The state has agreed to move more quickly than it usually does toward limiting pollution in one northern Wisconsin lake as the result of a lawsuit filed by a tribe and a group of property owners.
The property owners dug into their own pockets to cover the $200,000 cost — usually borne by the government — of evaluating the lake’s water quality and the sources of the pollution.
The Courte Oreilles Lakes Association and Lac Courte Oreilles Band of Lake Superior Chippewa sued to force tougher state limits on pollutants they say are threatening to cause the collapse of the lake’s two-story water structure and the prized fishery it nurtures.
“We need a more protective standard because of the amount of phosphorus coming into the lake,” association spokesman Jim Coors said. “That would give us a little more ammunition to clean up the sources.”
The state Department of Natural Resources settled the lawsuit in Dane County Circuit Court by agreeing to seek approval from Gov. Scott Walker by May 15 for a plan to create new limits on the amount of phosphorus that rain and snowmelt can carry from surrounding land into the lake.
If the plan — called a scope statement — is approved by Walker and the Natural Resources Board, the DNR agreed to calculate the limit within 150 days.
Runoff from farms is the main source of phosphorus pollution in a growing number of Wisconsin lakes that are listed as “impaired” by the unnatural weed and algae growth the nutrient causes.
Controlling farm runoff has become a major problem in a state that prides itself both in its powerful agriculture industry and its sparkling lakes and streams.
In this case, the Wisconsin State Cranberry Growers Association said the four cranberry farmers who operate around the Lac Courte Oreilles shores have been wrongly singled out.
Growers association executive director Tom Lochner said Friday he believes pollution of the lake isn’t as bad as it is portrayed in the study commissioned by the lake association and that cranberry producers aren’t responsible for as much phosphorus as the study concludes they are.
Lake property owners hired LimnoTech, an environmental engineering firm based in Ann Arbor, Michigan, to conduct the $200,000 pollution assessment the DNR will now consider under the settlement agreement. LimnoTech has recommended that a 10 parts per billion limit on phosphorus be set for the lake. The general statewide limit is 15 parts per billion.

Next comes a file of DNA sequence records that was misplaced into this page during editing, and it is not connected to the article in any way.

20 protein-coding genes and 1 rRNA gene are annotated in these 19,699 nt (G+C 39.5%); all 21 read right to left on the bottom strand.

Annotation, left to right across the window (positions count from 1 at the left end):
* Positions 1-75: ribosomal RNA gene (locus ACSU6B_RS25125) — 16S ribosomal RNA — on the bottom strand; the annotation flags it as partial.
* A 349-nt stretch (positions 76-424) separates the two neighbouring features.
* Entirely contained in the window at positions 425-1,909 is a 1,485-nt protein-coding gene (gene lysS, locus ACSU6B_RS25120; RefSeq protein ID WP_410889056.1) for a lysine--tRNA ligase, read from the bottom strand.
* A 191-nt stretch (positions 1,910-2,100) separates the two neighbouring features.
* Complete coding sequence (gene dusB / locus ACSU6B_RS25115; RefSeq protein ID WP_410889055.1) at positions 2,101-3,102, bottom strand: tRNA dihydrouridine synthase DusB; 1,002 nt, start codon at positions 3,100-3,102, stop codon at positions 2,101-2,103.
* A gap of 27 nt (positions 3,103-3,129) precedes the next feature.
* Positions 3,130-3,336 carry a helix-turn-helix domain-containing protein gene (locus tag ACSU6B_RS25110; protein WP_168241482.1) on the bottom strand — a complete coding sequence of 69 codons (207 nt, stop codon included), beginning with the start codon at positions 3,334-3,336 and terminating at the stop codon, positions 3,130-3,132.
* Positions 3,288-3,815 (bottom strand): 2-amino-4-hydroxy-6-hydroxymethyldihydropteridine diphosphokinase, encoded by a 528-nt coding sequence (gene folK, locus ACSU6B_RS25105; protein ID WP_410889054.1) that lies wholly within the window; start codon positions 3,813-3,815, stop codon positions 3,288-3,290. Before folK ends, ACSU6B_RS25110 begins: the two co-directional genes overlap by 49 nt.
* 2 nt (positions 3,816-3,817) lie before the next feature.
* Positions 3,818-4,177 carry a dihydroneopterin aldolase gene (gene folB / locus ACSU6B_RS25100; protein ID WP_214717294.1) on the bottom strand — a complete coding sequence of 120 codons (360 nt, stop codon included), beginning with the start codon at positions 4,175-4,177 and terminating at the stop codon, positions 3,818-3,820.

The study points to agricultural runoff as the greatest single contributor of nutrients, especially discharges from cranberry growers who borrow water from the lake to irrigate the plants, make harvesting easier and protect crops in winter.
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After a legal battle several years ago, one grower installed a system — with a state subsidy covering part of the cost — that is designed to reduce nutrient pollution by storing and recirculating water instead of returning it to the lake.
The lake association in October publicly offered $100,000 of its own money to help growers install other such systems. Coors said none of the growers expressed serious interest initially, but a facetious reply from one farmer led at least to an exchange of information that may still lead to a partnership.
Pollution limits are slow
Setting a pollutant limit lower than the general state standard can take a decade or more under the eight- to 12-year timetable recommended by the U.S. Environmental Protection Agency.
The association and the tribe sued the DNR in June after the DNR said it wouldn’t move more quickly despite the completion of the LimnoTech study.
Lac Courte Oreilles (pronounced La-KOO-deray) is a 5,100-acre lake near Hayward in Sawyer County. It is listed by the state as an outstanding water resource.
The lake is one of a few in Wisconsin with cold enough temperatures at its bottom to support whitefish and cisco, which are food sources for the walleye and muskellunge that are prized by anglers.
But phosphorus has caused unnatural algae and weed growth, and when the weeds die and decompose, they rob the colder “lower story” of oxygen so the fish can’t survive, Coors said.
One of the lake’s bays is on the DNR list of waters where swimming, boating and fishing are impaired by pollutants.
The DNR has said the lake could benefit from two administrative rules the agency has been working on for several years related to setting lake-specific pollution limits. The settlement document indicates that a phosphorus limit for Lac Courte Oreilles will play a role in finalizing one of those rules.
Under a 2011 law, rules can’t be approved until business-impact studies have been conducted. The law also added more involvement by the governor in the rule-making process.
Lake association members have acknowledged that a stricter phosphorus limit won’t necessarily mean a quick fix because most regulations on agricultural pollution are based on voluntary actions by farmers.